One benevolent gesture that I'd like to bring to your attention for its contextual, historical and cultural significance, is tonight's free stream of Cosi fan tutte by The Metropolitan Opera. The company began its schedule of evening streams featuring archival content on March 16th and now in its fourth week, will present a Mozart opera for the first time. But it's not just any opera, or any production.

Cosi fan tutte is the third and final collaboration between Mozart and librettist Lorenzo Da Ponte who immigrated to the United States in 1805 and lived the majority of his last 33 years in New York City. To learn more, read my recent article, "Building Recognition for Lorenzo Da Ponte's American Legacy."

The Met's 2018 production taking center stage tonight is set in 1950s Coney Island, a traditional summertime destination for New Yorkers and visitors alike. The opera's playful boardwalk amusement park atmosphere transports us to the carefree days of a summertime past. It premiered in March 2018 and two months later in May, the iconic Coney Island Boardwalk was designated as a scenic landmark by the New York City Landmarks Preservation Commission (LPC). Read more.

Lincoln Center Plaza: Visiting The Met on a beautiful, sunny day!

With New York City being the current epicenter of the pandemic, tonight's stream is timely and emotional. While the stage is dark and the city deals with an unprecedented moment in history, Cosi fan tutte brings us together in honor of its cultural icons: The Met, Coney Island and Lorenzo Da Ponte. I love this city and its resilient character. My heart goes out to everyone there, including my favorite New Yorker who took the above photo of me in Lincoln Center Plaza: author Stephanie Cowell!

I've seen many Mozart operas at The Met and there's no substitute for being there in person, but the next best thing is The Met: Live in HD experience whose content we're now gifted to enjoy for free at home. I hope you'll join me tonight at 7:30pm EDT to watch Cosi fan tutte. The opera will be available until 6:30pm EDT tomorrow. Also, be sure to check out the panel discussion that was recorded in advance yesterday!

To date, the national Live in HD outreach campaign I created in partnership with Fathom Events has offered over 100 free tickets to fans in 14 states to experience five Mozart operas at their local cinemas through this series. The next Mozart opera planned for HD transmission is a new production of Don Giovanni (his second collaboration with Da Ponte) in March 2021.


I'd like to close with the final text of Cosi fan tutte, translated by the late J.D. McClatchy, an American poet, librettist and literary critic. His book, Seven Mozart Operas: A Verse Translation, was dedicated to Peter Gelb, The Met's General Manager. I hope we find some morale and wisdom here. I'm wishing you every happiness on this Easter Sunday!

Happy is the man who looks
On the bright side of everything,
And in all circumstances and trials
Lets himself be guided by reason.

What only makes the others weep
Will be for him a source of joy,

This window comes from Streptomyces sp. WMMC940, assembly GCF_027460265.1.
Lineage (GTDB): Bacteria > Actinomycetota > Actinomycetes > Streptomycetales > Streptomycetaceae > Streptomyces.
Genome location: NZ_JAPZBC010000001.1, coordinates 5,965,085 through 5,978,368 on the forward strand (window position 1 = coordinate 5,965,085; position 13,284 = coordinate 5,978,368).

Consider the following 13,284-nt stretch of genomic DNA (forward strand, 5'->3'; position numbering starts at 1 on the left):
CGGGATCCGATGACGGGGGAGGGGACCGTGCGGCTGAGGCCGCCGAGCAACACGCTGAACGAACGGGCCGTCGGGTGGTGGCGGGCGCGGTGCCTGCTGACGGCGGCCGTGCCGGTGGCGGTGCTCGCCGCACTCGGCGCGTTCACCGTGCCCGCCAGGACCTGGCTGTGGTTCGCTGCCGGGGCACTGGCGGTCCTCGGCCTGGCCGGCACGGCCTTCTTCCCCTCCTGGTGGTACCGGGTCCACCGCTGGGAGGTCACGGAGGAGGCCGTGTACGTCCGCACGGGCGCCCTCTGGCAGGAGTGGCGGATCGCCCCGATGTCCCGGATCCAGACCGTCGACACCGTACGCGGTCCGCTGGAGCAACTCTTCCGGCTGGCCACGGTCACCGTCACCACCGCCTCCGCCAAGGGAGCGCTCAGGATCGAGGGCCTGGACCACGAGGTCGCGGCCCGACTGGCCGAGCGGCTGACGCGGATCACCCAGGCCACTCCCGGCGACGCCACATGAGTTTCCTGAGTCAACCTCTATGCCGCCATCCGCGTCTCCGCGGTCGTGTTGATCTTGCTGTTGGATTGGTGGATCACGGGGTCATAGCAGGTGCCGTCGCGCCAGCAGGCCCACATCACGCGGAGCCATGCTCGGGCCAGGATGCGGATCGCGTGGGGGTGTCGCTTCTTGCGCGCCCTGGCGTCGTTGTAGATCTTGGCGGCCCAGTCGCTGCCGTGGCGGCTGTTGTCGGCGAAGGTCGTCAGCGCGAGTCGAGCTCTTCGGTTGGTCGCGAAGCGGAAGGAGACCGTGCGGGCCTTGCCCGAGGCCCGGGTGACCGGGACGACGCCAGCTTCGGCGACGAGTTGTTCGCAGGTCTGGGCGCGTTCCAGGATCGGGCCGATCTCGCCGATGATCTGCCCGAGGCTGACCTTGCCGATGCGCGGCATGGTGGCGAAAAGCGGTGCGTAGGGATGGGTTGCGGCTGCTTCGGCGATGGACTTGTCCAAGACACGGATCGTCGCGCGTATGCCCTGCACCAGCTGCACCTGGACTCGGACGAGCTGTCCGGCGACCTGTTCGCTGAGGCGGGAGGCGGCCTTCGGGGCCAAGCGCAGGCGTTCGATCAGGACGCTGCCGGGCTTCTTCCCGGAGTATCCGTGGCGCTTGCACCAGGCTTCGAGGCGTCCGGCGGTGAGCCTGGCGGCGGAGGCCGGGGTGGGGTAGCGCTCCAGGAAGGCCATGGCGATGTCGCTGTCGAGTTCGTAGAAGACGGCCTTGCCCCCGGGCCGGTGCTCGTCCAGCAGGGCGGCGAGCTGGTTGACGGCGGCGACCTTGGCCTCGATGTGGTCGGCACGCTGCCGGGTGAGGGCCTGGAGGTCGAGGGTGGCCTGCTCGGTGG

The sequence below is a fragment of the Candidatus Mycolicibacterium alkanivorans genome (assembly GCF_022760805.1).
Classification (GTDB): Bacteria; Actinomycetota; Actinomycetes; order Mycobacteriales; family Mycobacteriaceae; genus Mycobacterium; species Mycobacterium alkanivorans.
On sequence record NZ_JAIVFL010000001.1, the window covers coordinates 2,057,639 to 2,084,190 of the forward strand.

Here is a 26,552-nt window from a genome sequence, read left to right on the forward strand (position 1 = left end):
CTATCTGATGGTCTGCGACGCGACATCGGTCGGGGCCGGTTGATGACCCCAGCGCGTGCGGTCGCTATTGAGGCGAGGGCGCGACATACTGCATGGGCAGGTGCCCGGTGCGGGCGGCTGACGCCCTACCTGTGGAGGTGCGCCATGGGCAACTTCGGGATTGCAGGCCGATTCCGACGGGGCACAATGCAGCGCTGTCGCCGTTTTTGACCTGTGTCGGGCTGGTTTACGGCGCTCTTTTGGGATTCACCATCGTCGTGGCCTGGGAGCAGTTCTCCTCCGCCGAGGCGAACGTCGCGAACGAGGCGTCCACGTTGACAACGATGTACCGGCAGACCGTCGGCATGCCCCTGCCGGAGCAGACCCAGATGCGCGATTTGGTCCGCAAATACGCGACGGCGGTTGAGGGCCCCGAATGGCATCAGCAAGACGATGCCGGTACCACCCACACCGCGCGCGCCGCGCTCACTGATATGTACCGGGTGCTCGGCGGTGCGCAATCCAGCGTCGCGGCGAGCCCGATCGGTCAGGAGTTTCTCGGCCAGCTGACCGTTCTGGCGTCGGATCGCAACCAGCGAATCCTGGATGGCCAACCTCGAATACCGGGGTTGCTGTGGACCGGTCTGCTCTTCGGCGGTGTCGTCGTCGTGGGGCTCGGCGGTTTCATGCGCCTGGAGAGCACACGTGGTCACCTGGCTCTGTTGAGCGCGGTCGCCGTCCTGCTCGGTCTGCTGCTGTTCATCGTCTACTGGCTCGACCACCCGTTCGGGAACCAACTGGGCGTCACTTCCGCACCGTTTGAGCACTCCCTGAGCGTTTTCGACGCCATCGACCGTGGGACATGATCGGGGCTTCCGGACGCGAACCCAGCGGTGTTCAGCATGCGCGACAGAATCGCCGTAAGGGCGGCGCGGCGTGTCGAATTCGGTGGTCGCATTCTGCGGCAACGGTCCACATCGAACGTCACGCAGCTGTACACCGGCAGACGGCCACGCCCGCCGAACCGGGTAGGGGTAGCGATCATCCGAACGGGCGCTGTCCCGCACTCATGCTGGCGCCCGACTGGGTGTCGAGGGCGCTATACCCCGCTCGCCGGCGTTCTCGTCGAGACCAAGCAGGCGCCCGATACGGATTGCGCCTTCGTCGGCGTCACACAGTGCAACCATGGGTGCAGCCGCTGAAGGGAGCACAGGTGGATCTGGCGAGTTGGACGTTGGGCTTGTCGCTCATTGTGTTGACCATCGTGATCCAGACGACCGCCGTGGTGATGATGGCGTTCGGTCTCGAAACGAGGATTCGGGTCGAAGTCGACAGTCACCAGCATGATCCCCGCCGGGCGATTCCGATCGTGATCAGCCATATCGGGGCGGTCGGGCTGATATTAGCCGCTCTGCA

And amid the storms of this world
He will find his peace in every season.

Sherry

The Chronicles Launches on Patreon

It's Patreon launch day! Since my authorship began with The Chronicles of a Modern-Day Mozartian , I've never monetized it thro...



It's Patreon launch day! Since my authorship began with The Chronicles of a Modern-Day Mozartian, I've never monetized it through subscription fees, paywalls, ads or affiliate marketing. Since 2006, readers have had access to what I've created for public consumption at no cost, but now I'm asking that my readership arrive at this content in a financially supporting role through Patreon, a membership platform that empowers creators to earn recurring, sustainable income.

For only $5/month, you can become an active subscriber and join a private community where you'll enjoy exclusive content like early access updates and have the opportunity to engage in discussions with me about the future of The Chronicles. Learn more about membership and how your support will advance my work for our mutual passion!

For those of you who are new to The Chronicles, welcome! I invite you to look through my site to learn more about my career highlights and recent achievements. You'll find that it's more than a blog. It's a platform that represents my fieldwork, fan projects and other preservation initiatives for Mozart. The Chronicles is a catalyst for action. Over the years, I've fondly referred to the community I've built as "The WolfGANG," which is the name of my Patreon membership.

My emphasis on community in addressing the needs of music heritage preservation on a holistic level is the essence of my concept for Musicopolis. Preservation success depends on our relationships with each other and our environments. Music, memories, artifacts, architecture. Music fans, musicians, professionals, educators, civic leaders. We are interconnected, comprising a dynamic and diverse city with a single mission: to see our music history and heritage thrive, inspire and sustain.



Professionals and general audiences alike play a vital role as guardians and advocates, but we tend to operate independently in a vacuum, not through a more concerted effort for greater effect. We're storytellers who provide context, socio-cultural perspective and human interest. We're agents of this living and ever-evolving history of which we are a part. Our collective voice is one of immense power and beauty, giving rise to the meaning and potential of community.